Event celebrates women and Arizona history
In commemoration of National Women’s History Month and in anticipation of Arizona’s centennial celebration, community members gathered at Phoenix Art Museum on March 24 for the third annual Arizona Latina Trailblazers event, a festive and uplifting evening honoring six pioneering women who have left an indelible mark on history and in our communities: civil rights activist Cecilia Teyechea Denogeán Esquer; Tempe’s pioneer trailblazers Manuela Sánchez Sotelo and María Sotelo Miller; political pathfinder Maricopa County Supervisor Mary Rose Garrido Wilcox, and Tucson’s public servants Carmen Cajero and State Senator Olivia Cajero Bedford.
Presented by Latino Perspectives Magazine and the Raul H. Castro Institute at Phoenix College, and generously sponsored by SRP, the free community celebration premiered a series of moving digital stories about the women’s lives as shared by family members, colleagues and the women themselves.
Kathleen Mascareñas, media relations specialist for SRP, hosted the evening. “The trailblazers’ individual stories are an inspiration for us all and are also part of our collective history as Americans and Arizonans and Latinos,” she said.
“I think all trailblazers have one thing in common,” said Tony Moya, manager of Latino Relations for SRP. “They wish to make a difference in the world. They seek to make it a better place and work to strengthen our community.”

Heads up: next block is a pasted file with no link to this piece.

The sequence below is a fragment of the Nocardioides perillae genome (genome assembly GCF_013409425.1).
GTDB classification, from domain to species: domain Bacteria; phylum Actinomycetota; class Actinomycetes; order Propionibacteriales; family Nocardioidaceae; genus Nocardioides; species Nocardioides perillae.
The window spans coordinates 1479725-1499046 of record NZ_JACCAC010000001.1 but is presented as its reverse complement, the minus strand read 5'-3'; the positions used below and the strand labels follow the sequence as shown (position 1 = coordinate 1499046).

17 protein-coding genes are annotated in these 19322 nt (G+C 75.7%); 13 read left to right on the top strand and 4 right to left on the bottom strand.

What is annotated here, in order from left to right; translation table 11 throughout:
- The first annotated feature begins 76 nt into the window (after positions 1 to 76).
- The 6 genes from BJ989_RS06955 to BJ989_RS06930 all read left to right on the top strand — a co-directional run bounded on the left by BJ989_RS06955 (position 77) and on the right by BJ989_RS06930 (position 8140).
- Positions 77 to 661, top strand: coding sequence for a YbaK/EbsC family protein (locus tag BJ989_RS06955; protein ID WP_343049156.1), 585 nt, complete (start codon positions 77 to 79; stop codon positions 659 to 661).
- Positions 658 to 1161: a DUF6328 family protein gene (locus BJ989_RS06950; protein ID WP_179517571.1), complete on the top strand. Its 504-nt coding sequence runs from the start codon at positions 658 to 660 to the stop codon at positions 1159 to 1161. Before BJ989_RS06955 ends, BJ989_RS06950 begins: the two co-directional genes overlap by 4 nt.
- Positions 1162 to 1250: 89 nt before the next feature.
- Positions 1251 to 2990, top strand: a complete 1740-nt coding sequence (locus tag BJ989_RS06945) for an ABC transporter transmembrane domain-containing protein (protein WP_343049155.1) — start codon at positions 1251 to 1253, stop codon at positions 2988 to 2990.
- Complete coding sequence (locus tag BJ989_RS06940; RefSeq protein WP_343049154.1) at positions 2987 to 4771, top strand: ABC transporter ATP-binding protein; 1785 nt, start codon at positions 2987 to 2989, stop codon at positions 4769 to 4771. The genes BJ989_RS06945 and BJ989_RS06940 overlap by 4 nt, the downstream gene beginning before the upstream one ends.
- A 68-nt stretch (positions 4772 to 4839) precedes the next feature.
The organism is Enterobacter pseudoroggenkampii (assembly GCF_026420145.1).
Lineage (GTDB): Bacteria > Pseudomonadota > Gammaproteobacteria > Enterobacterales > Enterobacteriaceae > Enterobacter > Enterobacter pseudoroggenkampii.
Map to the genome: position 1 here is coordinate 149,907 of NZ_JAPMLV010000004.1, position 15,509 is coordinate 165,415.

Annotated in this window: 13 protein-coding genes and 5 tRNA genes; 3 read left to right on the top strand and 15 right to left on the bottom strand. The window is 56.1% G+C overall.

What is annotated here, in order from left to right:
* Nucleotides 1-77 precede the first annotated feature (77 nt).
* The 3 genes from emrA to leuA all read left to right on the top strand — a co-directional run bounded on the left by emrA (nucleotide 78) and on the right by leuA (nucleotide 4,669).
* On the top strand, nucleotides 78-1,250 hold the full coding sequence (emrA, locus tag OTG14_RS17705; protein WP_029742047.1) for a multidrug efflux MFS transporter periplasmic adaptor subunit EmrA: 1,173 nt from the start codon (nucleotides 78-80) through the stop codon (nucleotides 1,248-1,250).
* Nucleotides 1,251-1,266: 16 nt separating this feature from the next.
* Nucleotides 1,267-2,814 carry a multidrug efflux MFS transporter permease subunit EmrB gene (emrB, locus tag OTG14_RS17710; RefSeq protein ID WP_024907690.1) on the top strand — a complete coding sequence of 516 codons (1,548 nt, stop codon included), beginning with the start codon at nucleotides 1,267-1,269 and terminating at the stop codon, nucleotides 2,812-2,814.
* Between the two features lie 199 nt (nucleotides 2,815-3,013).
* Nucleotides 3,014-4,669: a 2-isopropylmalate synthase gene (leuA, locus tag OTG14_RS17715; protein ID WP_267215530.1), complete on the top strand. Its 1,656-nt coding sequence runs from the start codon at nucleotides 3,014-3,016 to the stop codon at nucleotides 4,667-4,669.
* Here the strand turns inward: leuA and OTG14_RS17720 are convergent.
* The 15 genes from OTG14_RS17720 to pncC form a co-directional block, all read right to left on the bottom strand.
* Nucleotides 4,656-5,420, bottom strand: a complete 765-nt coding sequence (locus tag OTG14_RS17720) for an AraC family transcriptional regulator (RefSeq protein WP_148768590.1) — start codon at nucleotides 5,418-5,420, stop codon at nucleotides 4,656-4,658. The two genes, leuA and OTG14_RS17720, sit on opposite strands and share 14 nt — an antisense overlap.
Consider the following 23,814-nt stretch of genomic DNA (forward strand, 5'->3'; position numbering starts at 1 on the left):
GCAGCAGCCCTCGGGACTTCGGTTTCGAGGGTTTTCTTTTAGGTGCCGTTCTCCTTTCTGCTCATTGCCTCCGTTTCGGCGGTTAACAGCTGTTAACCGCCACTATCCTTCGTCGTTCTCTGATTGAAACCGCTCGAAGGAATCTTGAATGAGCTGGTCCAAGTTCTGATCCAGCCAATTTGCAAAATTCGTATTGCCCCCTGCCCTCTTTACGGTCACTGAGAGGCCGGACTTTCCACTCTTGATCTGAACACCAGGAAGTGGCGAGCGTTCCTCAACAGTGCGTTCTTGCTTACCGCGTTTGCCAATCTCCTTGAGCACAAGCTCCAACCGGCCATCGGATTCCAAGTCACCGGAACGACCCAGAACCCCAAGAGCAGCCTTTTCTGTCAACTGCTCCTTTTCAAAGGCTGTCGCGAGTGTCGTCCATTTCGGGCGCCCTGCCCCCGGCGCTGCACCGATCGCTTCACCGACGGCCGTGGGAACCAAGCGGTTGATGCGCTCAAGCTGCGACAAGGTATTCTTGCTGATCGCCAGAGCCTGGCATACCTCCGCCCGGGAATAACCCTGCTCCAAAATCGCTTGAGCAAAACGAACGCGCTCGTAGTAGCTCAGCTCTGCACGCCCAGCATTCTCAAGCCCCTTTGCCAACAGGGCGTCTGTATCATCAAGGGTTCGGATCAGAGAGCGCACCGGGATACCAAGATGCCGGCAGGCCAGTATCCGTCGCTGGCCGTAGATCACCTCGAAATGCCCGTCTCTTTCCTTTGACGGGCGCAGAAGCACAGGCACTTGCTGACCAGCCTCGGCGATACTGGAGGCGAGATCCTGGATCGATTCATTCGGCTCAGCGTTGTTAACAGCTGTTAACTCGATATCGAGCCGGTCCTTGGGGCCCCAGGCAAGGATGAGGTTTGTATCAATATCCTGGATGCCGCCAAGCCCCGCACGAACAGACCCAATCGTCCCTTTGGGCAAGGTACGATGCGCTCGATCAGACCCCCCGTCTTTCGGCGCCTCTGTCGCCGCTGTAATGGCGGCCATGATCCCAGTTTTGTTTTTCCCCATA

Each guest received a copy of Arizona Latina Trailblazers: Stories of Courage, Hope and Determination, Vol. III, written by Dr. Christine Marin.
The educational and inspirational value of the booklet, which includes an accompanying DVD of interviews, was highlighted by Dr. Anna Solley, president of Phoenix College, and Ricardo Torres, publisher of Latino Perspectives.
“It is our hope that these materials will be used in classrooms across our state and will inspire our youth and generations to come,” said Torres.
The booklet is now part of the Arizona Latina Trailblazers collection contributed by the Raul H. Castro Institute and Latino Perspectives Magazine, available via the Arizona Memory Project at the state library’s website. Copies will also be distributed to all public libraries in the state.
“To preserve history by sharing these important stories is both an honor and a pleasure,” said Solley. “To know that we are working together to ensure that our next generation of leaders has access to the perseverance, bravery and wisdom of those who have come before them is rewarding, gratifying and a true privilege.”